Keith Urban has been the inspiration for countless artists, but he likely wouldn’t be the singer, songwriter and performer that he is today without being inspired by one of his own musical heroes. It was John Mellencamp who inspired Urban to do his own, genre-free style of music, both on stage and with his records.
“I love John Mellencamp,” Urban says on Criss Angel’s Talking Junkies podcast (via Taste of Country). “Huge John Mellencamp fan. And he did a record called Lonesome Jubilee. Prior to that, he’d had Hurts So Good, more straight rock, and then through Scarecrow, he brings in some fiddles and a few little organic things. Then he does Lonesome Jubilee and he’s got accordion, fiddle, acoustic guitars, but he’s got this rock rhythm section still.
“It was the collision of all these things that, prior to going to that concert that night, I’d been like ‘Man, am I country or am I rock? I don’t know what I am, what I’m supposed to be doing,'” he continues. “I went to that concert. He walked out onstage. The band was phenomenal. And I saw and heard all that fusion and it was literally like a light went off. I was like, ‘I get it. Don’t think about genre or anything. Just…pull all the things you love, your soup, man, your gumbo, and make your gumbo.'”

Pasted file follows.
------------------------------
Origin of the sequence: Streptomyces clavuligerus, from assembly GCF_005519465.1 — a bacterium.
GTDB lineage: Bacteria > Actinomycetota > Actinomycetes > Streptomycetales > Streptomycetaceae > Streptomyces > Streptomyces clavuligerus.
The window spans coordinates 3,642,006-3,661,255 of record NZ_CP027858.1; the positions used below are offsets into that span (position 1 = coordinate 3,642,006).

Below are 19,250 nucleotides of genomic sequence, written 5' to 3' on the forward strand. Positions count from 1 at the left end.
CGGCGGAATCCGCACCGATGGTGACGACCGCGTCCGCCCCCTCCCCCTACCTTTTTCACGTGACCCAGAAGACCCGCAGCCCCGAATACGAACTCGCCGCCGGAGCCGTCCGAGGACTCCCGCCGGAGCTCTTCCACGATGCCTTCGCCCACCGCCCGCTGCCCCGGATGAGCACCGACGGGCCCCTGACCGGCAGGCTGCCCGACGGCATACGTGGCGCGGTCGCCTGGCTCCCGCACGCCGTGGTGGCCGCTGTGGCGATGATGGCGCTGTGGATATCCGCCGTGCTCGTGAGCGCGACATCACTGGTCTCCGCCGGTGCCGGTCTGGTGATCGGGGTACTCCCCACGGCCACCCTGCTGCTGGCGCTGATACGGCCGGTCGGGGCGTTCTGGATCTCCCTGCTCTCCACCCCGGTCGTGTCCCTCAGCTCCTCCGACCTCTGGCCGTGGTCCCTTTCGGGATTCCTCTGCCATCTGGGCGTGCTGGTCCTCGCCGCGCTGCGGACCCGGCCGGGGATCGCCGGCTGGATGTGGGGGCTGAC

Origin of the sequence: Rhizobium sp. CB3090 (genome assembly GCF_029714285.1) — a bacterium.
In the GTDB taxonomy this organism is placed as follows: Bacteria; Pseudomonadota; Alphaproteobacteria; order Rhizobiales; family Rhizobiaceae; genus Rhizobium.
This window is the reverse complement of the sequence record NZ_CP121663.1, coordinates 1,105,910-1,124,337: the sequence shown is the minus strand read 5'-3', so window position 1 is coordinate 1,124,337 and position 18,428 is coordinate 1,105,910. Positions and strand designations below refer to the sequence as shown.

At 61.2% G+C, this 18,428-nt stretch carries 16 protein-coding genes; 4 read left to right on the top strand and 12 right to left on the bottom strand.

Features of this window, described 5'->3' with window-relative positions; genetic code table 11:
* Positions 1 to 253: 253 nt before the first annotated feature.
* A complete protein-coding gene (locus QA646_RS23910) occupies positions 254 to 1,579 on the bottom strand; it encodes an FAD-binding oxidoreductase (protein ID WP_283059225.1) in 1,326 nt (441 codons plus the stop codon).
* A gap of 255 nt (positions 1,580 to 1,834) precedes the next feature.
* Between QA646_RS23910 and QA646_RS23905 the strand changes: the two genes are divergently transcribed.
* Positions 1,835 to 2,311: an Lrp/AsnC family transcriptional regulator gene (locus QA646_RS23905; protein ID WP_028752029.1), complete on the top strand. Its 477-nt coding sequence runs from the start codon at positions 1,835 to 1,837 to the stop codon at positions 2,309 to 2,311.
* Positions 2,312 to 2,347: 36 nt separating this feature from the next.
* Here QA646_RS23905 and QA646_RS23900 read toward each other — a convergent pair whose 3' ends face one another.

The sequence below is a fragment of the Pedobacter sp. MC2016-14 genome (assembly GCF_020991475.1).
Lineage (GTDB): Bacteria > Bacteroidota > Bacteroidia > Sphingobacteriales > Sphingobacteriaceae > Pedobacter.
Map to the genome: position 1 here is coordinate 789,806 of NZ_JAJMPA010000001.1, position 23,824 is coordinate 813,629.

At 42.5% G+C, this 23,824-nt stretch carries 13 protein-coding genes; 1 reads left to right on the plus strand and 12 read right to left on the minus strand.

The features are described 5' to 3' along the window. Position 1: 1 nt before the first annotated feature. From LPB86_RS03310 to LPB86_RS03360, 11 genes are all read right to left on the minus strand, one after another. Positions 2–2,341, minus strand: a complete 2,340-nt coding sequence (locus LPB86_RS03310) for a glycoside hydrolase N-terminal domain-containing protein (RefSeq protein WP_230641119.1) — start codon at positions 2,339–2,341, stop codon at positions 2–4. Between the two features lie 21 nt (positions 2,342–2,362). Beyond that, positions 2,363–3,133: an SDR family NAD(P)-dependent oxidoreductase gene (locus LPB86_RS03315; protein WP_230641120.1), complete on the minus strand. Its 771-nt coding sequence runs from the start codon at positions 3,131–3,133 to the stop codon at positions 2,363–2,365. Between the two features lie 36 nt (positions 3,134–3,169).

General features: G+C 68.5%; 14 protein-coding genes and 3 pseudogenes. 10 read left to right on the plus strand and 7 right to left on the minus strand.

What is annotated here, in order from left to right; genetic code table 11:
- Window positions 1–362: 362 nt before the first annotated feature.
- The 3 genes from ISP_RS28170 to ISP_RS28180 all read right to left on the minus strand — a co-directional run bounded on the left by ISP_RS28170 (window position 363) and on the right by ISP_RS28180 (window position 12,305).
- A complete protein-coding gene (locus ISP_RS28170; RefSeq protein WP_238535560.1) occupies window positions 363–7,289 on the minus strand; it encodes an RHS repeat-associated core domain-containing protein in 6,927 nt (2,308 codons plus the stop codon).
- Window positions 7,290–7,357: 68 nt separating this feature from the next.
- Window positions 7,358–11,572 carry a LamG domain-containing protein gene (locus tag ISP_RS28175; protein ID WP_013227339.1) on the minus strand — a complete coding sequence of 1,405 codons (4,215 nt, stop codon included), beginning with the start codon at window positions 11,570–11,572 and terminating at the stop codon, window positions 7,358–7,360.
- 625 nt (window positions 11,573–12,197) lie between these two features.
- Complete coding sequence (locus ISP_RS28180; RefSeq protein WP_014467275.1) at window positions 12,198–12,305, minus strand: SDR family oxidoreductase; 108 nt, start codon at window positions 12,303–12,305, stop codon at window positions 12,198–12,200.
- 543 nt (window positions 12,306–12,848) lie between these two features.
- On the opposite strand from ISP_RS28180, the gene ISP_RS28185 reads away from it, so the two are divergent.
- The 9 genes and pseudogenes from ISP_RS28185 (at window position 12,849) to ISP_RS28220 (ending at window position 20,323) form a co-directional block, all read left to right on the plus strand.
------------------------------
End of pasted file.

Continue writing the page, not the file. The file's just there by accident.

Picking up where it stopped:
Urban is known for his own music, which pulls from a lot of different styles, and will likely be on his next album. The 56-year-old reveals his next project, the follow-up to his 2020 The Speed of Now Part 1, is already completed, but won’t be released until early next year.
“It’s so frustrating sitting on so much,” Urban tells Access Hollywood. “It is a whole album of new music that I’m jonesing to get out, but it won’t be until early across mid to next year.”
Urban’s next set of tunes became an arduous labor of love for the recent Nashville Songwriters Hall of Fame inductee, who redid much of what he had originally recorded, when he realized he wasn’t happy with the finished product.
“I started working on an album at the beginning of last year,” Urban previously told the Associated Press. “I spent the better part of the year in and out of the studio while I was touring, only to get to probably February of this year and sort of look at it all and feel like it really wasn’t a group of songs that was speaking to me. There was another album in me, I guess. It was a weird feeling. I actually never had that happen with a record, where I bailed on two-thirds of it. I probably kept about three out of those 12 or so songs.”